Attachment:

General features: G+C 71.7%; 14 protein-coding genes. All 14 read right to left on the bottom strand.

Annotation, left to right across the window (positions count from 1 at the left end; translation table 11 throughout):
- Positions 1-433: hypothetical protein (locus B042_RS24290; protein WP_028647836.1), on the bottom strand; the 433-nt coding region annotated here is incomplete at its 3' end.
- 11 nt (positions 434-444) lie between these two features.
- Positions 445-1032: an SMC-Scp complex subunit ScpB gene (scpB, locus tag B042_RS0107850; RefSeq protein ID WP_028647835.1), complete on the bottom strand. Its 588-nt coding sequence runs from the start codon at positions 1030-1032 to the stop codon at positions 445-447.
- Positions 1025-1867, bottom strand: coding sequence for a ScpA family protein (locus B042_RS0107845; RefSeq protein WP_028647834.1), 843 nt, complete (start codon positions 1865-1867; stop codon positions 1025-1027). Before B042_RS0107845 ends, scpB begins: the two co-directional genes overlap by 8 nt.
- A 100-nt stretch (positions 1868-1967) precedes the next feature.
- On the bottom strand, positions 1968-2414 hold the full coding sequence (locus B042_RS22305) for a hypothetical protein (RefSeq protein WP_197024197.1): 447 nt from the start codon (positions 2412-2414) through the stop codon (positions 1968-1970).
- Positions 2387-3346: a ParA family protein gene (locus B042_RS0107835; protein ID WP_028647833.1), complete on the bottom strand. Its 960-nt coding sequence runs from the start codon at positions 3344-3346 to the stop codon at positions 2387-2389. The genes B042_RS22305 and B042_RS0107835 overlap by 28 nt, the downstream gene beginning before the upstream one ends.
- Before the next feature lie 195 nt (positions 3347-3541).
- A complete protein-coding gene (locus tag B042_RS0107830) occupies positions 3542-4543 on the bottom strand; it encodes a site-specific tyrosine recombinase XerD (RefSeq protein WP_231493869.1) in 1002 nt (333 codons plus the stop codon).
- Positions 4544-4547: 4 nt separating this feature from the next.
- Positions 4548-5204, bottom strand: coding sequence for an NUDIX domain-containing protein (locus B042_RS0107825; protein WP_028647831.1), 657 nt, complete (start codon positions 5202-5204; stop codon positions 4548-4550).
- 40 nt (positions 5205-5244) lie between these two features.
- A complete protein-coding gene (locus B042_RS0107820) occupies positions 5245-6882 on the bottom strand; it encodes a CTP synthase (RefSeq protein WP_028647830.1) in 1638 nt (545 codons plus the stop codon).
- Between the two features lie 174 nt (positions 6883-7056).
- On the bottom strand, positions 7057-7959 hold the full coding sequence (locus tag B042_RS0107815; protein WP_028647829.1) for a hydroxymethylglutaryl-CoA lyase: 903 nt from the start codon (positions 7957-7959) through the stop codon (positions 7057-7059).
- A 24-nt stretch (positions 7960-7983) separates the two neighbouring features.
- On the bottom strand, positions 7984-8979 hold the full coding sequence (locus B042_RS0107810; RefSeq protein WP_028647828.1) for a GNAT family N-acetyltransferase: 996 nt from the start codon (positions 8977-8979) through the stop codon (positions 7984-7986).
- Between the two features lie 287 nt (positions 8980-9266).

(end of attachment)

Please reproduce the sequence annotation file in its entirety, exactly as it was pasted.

General features: G+C 71.7%; 14 protein-coding genes. All 14 read right to left on the bottom strand.

Annotation, left to right across the window (positions count from 1 at the left end; translation table 11 throughout):
- Positions 1-433: hypothetical protein (locus B042_RS24290; protein WP_028647836.1), on the bottom strand; the 433-nt coding region annotated here is incomplete at its 3' end.
- 11 nt (positions 434-444) lie between these two features.
- Positions 445-1032: an SMC-Scp complex subunit ScpB gene (scpB, locus tag B042_RS0107850; RefSeq protein ID WP_028647835.1), complete on the bottom strand. Its 588-nt coding sequence runs from the start codon at positions 1030-1032 to the stop codon at positions 445-447.
- Positions 1025-1867, bottom strand: coding sequence for a ScpA family protein (locus B042_RS0107845; RefSeq protein WP_028647834.1), 843 nt, complete (start codon positions 1865-1867; stop codon positions 1025-1027). Before B042_RS0107845 ends, scpB begins: the two co-directional genes overlap by 8 nt.
- A 100-nt stretch (positions 1868-1967) precedes the next feature.
- On the bottom strand, positions 1968-2414 hold the full coding sequence (locus B042_RS22305) for a hypothetical protein (RefSeq protein WP_197024197.1): 447 nt from the start codon (positions 2412-2414) through the stop codon (positions 1968-1970).
- Positions 2387-3346: a ParA family protein gene (locus B042_RS0107835; protein ID WP_028647833.1), complete on the bottom strand. Its 960-nt coding sequence runs from the start codon at positions 3344-3346 to the stop codon at positions 2387-2389. The genes B042_RS22305 and B042_RS0107835 overlap by 28 nt, the downstream gene beginning before the upstream one ends.
- Before the next feature lie 195 nt (positions 3347-3541).
- A complete protein-coding gene (locus tag B042_RS0107830) occupies positions 3542-4543 on the bottom strand; it encodes a site-specific tyrosine recombinase XerD (RefSeq protein WP_231493869.1) in 1002 nt (333 codons plus the stop codon).
- Positions 4544-4547: 4 nt separating this feature from the next.
- Positions 4548-5204, bottom strand: coding sequence for an NUDIX domain-containing protein (locus B042_RS0107825; protein WP_028647831.1), 657 nt, complete (start codon positions 5202-5204; stop codon positions 4548-4550).
- 40 nt (positions 5205-5244) lie between these two features.
- A complete protein-coding gene (locus B042_RS0107820) occupies positions 5245-6882 on the bottom strand; it encodes a CTP synthase (RefSeq protein WP_028647830.1) in 1638 nt (545 codons plus the stop codon).
- Between the two features lie 174 nt (positions 6883-7056).
- On the bottom strand, positions 7057-7959 hold the full coding sequence (locus tag B042_RS0107815; protein WP_028647829.1) for a hydroxymethylglutaryl-CoA lyase: 903 nt from the start codon (positions 7957-7959) through the stop codon (positions 7057-7059).
- A 24-nt stretch (positions 7960-7983) separates the two neighbouring features.
- On the bottom strand, positions 7984-8979 hold the full coding sequence (locus B042_RS0107810; RefSeq protein WP_028647828.1) for a GNAT family N-acetyltransferase: 996 nt from the start codon (positions 8977-8979) through the stop codon (positions 7984-7986).
- Between the two features lie 287 nt (positions 8980-9266).